New research showing that the first bacteria introduced into the gut have a lasting impact may one day allow science to adjust microbiomes — the one-of-a-kind microbial communities that live in our gastrointestinal tracts — to help ward off serious chronic diseases.
Findings by U of A microbial ecologist Jens Walter and his colleagues suggest differences in our microbial makeup likely depend on when we acquire our first microorganisms after birth — and the order they arrive in our gut has a lasting impact on how the microbiome looks when we grow up.
The discovery sheds new light on how these microbiomes, which are as personal as fingerprints, establish themselves and what drives their unique nature. That’s key to figuring out how to change our microbiomes for the better, said Walter.
“Each of us harbours a microbiome that is vastly distinct, even for identical twins. Microbiomes are important for our health, but they appear to be shaped by many unknown factors, so it’s hugely important to understand why we are all different,” he said.
Studies have already shown that a person’s genetics, diet, environment, lifestyle and physiological state all make small contributions to the variation of the gut microbiome. But those factors account for less than 30 per cent of the variation, noted Walter.
In the study, researchers introduced distinct microbial communities, collected one at a time, from adult mice into the gastrointestinal tracts of young, genetically identical mice. The results showed that the microbiome in the adults was more similar to the microbiome introduced first. Even using a cocktail of four different bacteria, the researchers repeatedly found that the first microbes showed the highest level of persistence and the strongest influence on how the gut microbiome developed.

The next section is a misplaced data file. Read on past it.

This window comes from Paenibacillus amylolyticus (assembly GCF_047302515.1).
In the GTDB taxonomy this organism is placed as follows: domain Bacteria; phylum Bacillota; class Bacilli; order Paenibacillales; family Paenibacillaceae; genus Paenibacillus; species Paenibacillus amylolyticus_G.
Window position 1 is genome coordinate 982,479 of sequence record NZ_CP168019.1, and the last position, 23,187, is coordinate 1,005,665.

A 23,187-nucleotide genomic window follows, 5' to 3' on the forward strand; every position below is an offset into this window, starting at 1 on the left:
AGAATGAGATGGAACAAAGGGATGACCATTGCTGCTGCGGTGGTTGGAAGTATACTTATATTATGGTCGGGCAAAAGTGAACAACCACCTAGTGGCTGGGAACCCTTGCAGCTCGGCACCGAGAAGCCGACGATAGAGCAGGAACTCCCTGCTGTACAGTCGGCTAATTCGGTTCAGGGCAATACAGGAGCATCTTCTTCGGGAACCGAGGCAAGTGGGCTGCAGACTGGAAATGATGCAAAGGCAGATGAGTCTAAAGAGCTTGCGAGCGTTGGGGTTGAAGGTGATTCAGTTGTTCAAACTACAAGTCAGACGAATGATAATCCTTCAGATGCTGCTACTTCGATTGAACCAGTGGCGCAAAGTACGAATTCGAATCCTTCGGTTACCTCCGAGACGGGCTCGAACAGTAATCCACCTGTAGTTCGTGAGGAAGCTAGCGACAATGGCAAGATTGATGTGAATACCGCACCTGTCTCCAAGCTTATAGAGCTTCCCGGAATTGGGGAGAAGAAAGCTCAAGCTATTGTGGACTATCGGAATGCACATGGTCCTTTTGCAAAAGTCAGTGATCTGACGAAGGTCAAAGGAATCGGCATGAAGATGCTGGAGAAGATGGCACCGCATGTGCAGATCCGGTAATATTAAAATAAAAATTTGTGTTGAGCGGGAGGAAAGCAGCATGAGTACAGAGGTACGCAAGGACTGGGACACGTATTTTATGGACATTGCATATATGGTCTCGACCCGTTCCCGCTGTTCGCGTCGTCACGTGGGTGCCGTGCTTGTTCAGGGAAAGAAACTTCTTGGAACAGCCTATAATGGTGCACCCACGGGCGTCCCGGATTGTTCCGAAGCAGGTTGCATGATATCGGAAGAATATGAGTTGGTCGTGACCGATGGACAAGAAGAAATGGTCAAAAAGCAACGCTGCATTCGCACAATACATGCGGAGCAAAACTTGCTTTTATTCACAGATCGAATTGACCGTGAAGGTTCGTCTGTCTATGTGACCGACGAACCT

The discovery about timing brings scientists one step closer to understanding how microbiomes might become disrupted — for example, through caesarean section birth or antibiotic use — which is then more likely to predispose us to chronic diseases, and how to potentially address that.
Poor gut health has been linked to obesity, Type 2 diabetes, heart disease, inflammatory bowel disease, colon cancer, neurological disorders, autism and allergies.
“If we know what drives specific microbiomes in specific people, we can have a much more rational approach to potentially altering the microbiome, and developing strategies to address those diseases,” Walter said.
“Having long-term persistence of microbes when they colonize in the gut early in life means that a health-promoting biome could potentially be established by introducing beneficial bacteria straight after birth.”
Baby formulas fortified with probiotics already do this to a degree, but knowing more about how probiotics affect other members of the gut’s microbial community could take it to the next level, he said.
“We could be a lot more systematic. I think in 30 or 40 years we’ll be able to colonize infants with specific bacteria we know are health-promoting and shape the microbiome in a beneficial way.”